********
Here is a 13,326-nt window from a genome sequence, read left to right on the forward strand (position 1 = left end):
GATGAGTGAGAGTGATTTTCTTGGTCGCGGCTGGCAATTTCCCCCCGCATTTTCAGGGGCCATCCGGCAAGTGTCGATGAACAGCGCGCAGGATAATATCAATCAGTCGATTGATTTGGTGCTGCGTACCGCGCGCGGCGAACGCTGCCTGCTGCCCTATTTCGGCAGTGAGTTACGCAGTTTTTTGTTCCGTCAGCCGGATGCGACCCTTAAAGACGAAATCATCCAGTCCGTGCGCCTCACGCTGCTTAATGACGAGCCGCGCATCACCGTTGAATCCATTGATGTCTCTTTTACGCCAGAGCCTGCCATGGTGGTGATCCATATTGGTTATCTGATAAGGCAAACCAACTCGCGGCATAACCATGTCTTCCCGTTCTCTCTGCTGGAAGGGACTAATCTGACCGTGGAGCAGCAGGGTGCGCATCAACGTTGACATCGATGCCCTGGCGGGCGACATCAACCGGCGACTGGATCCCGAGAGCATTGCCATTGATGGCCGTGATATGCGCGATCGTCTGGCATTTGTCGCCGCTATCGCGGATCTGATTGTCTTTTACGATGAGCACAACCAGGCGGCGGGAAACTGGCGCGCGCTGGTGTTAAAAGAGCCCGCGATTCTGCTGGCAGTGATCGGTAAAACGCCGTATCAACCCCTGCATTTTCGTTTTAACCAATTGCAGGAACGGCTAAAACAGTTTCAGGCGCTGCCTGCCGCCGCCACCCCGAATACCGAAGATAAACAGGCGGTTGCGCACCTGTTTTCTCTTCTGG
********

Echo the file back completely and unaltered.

Here is a 13,326-nt window from a genome sequence, read left to right on the forward strand (position 1 = left end):
GATGAGTGAGAGTGATTTTCTTGGTCGCGGCTGGCAATTTCCCCCCGCATTTTCAGGGGCCATCCGGCAAGTGTCGATGAACAGCGCGCAGGATAATATCAATCAGTCGATTGATTTGGTGCTGCGTACCGCGCGCGGCGAACGCTGCCTGCTGCCCTATTTCGGCAGTGAGTTACGCAGTTTTTTGTTCCGTCAGCCGGATGCGACCCTTAAAGACGAAATCATCCAGTCCGTGCGCCTCACGCTGCTTAATGACGAGCCGCGCATCACCGTTGAATCCATTGATGTCTCTTTTACGCCAGAGCCTGCCATGGTGGTGATCCATATTGGTTATCTGATAAGGCAAACCAACTCGCGGCATAACCATGTCTTCCCGTTCTCTCTGCTGGAAGGGACTAATCTGACCGTGGAGCAGCAGGGTGCGCATCAACGTTGACATCGATGCCCTGGCGGGCGACATCAACCGGCGACTGGATCCCGAGAGCATTGCCATTGATGGCCGTGATATGCGCGATCGTCTGGCATTTGTCGCCGCTATCGCGGATCTGATTGTCTTTTACGATGAGCACAACCAGGCGGCGGGAAACTGGCGCGCGCTGGTGTTAAAAGAGCCCGCGATTCTGCTGGCAGTGATCGGTAAAACGCCGTATCAACCCCTGCATTTTCGTTTTAACCAATTGCAGGAACGGCTAAAACAGTTTCAGGCGCTGCCTGCCGCCGCCACCCCGAATACCGAAGATAAACAGGCGGTTGCGCACCTGTTTTCTCTTCTGG